6 Ways To Hack-Proof Your Social Media Accounts From Hackers

In the past few years ,hackers and internet tricksters have been able to hack  individuals and firms social media accounts, they have successfully targeted top individuals in different industries, in the last few months top-tech companies CEOs have been the victims, from Mark Zuckerberg , Jack Dorsey and so on.


No one is immune to these internet tricksters, so what’s a socially active company supposed to do? Lucky for us, there are ways to hack-proof our accounts and reduce the potential risks. Learn from other company’s mistakes and follow this method to keep your social media accounts safe.

1) Install Antivirus and Security Software


Antivirus and security software installed on your mobile devices and computers is the best defense against viruses, malware and other online threats.

On your devices, you can install a program like AVG AntiVirus, which is available for Windows, Mac OS and Android. It protects your devices from viruses, malware, spyware and unsafe apps.

. Make sure that you install antivirus and security protection software on all of your devices and update them regularly.

Another important factor in the protection of your social media accounts and your online presence is knowing how to identify threats, especially through links in emails, tweets,  posts and online advertising and so on, as these are often the way cyber criminals and hackers access and ultimately compromise devices. If something looks suspicious to you, even if you know the source, the safest option is simply to delete it.

2) Use Secure Passwords or Opt-In to Two-Factor Authentication

password 6 Ways To Hack-Proof Your Social Media Accounts From Hackers

Two-factor authentication requires users to not only enter a password but to also confirm entry with another item like a code texted to a phone. While this extra step can add a few seconds to the sign-in process, it will save you from the hours of cleanup that can come from a hack.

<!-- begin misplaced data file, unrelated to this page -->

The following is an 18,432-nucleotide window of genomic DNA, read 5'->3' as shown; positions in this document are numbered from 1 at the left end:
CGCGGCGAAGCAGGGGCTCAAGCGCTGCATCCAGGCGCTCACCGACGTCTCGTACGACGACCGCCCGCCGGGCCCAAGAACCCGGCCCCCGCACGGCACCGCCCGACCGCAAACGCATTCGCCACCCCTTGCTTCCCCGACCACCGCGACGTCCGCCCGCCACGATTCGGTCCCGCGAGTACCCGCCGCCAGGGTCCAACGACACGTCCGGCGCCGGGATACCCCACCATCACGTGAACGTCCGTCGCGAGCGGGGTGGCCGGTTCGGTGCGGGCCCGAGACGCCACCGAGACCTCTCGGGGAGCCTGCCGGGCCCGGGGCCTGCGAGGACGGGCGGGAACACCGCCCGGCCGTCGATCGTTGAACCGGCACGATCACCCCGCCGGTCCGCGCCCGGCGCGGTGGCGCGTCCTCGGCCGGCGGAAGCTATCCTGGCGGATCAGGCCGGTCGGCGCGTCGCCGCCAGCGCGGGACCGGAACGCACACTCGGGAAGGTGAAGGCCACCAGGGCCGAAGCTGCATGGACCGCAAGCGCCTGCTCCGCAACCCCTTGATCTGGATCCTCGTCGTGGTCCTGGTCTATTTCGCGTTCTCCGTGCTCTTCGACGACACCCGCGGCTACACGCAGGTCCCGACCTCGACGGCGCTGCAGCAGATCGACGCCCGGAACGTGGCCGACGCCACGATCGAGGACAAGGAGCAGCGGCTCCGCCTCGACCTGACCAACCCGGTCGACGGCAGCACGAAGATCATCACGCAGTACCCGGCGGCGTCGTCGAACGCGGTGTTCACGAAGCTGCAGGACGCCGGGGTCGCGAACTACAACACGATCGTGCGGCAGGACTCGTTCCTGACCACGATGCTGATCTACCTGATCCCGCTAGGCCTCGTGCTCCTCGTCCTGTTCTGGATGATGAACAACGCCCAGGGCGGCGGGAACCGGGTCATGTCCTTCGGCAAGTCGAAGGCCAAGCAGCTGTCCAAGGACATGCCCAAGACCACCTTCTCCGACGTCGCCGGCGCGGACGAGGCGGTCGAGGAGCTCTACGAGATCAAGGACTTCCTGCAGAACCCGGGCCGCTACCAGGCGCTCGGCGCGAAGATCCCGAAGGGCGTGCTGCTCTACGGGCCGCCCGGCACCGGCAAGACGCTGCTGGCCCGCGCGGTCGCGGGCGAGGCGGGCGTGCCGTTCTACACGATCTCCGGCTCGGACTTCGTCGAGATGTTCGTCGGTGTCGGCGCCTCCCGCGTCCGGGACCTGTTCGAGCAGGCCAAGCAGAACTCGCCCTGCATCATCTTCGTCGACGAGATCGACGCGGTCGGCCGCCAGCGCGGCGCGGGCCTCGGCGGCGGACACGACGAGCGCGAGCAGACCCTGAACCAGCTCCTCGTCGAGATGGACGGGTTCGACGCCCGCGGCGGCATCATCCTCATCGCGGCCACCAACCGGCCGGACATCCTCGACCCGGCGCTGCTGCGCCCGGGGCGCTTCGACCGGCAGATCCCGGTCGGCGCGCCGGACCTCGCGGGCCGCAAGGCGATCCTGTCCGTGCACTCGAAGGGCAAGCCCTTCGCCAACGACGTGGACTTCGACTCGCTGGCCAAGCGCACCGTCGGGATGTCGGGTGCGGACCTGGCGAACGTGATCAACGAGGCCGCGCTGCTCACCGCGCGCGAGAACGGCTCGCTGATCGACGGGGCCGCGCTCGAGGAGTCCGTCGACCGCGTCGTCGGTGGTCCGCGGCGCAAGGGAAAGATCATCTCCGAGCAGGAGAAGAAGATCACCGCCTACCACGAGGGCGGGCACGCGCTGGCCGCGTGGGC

It’s 2016 and you may have thought we’d all be a little older and wiser than this time last year. But as you read this list of 2015’s most popular passwords, you will shake your head, mumble unmentionables and reach the firm conclusion that, no, we are in fact all still complete and utter morons

Every year, SplashData complies a list of the millions of stolen passwords made public throughout the last twelve months, then sorts them in order of popularity.

But anyway, without further talks, here’s the list, direct from Splash Data. Brace yourselves.

1. 123456 (Unchanged)

2. password (Unchanged)

3. 12345678 (Up 1)

4. qwerty (Up 1)

5. 12345 (Down 2)

6. 123456789 (Unchanged)

7. football (Up 3)

8. 1234 (Down 1)

9. 1234567 (Up 2)

10. baseball (Down 2)

11. welcome (New)

12. 1234567890 (New)

13. abc123 (Up 1)

14. 111111 (Up 1)

15. 1qaz2wsx (New)

16. dragon (Down 7)

17. master (Up 2)

18. monkey (Down 6)

19. letmein (Down 6)

20. login (New)

21. princess (New)

22. qwertyuiop (New)

23. solo (New)

24. passw0rd (New)

25. starwars (New)

You can also view the 2013 & 2014 data and can view Google’s idea on how to create secure password here

3) Don’t click everything you see! Look before you are clickjacked.

016201222354 6 Ways To Hack-Proof Your Social Media Accounts From Hackers

It is good to be familiar with buzzwords around the Internet security. It helps you remain safe online. One such buzzword is clickjacking, a word that keeps popping up whenever one reads about scams particularly regarding social networks and more specifically, Facebook scams.

Common examples are adult videos with a teasing photo that make you click on it to view it fully. And then you are directed to a site that can very easily download a Trojan or other malicious programs in your device.

So stay away from them. Remember that statistic about 20 percent of links containing malicious content?

4. Beware of every Free-WiFi

Free wifi

WiFi networks are really easy entry points to your computer, accounts and network. Be cautious if you use public WiFi networks and don’t forget that once you’ve finished browsing, log off all services you were using so you don’t automatically reconnect.


5) Don’t reveal personal information

Be suspicious of anyone who asks for your personal information online and never share your home address, phone number, Social Security number, or other personal identifying information.

6) Turn off the GPS function on your smartphone camera

If you plan to share images online, make sure that you turn off the GPS on your device to keep your exact location private.


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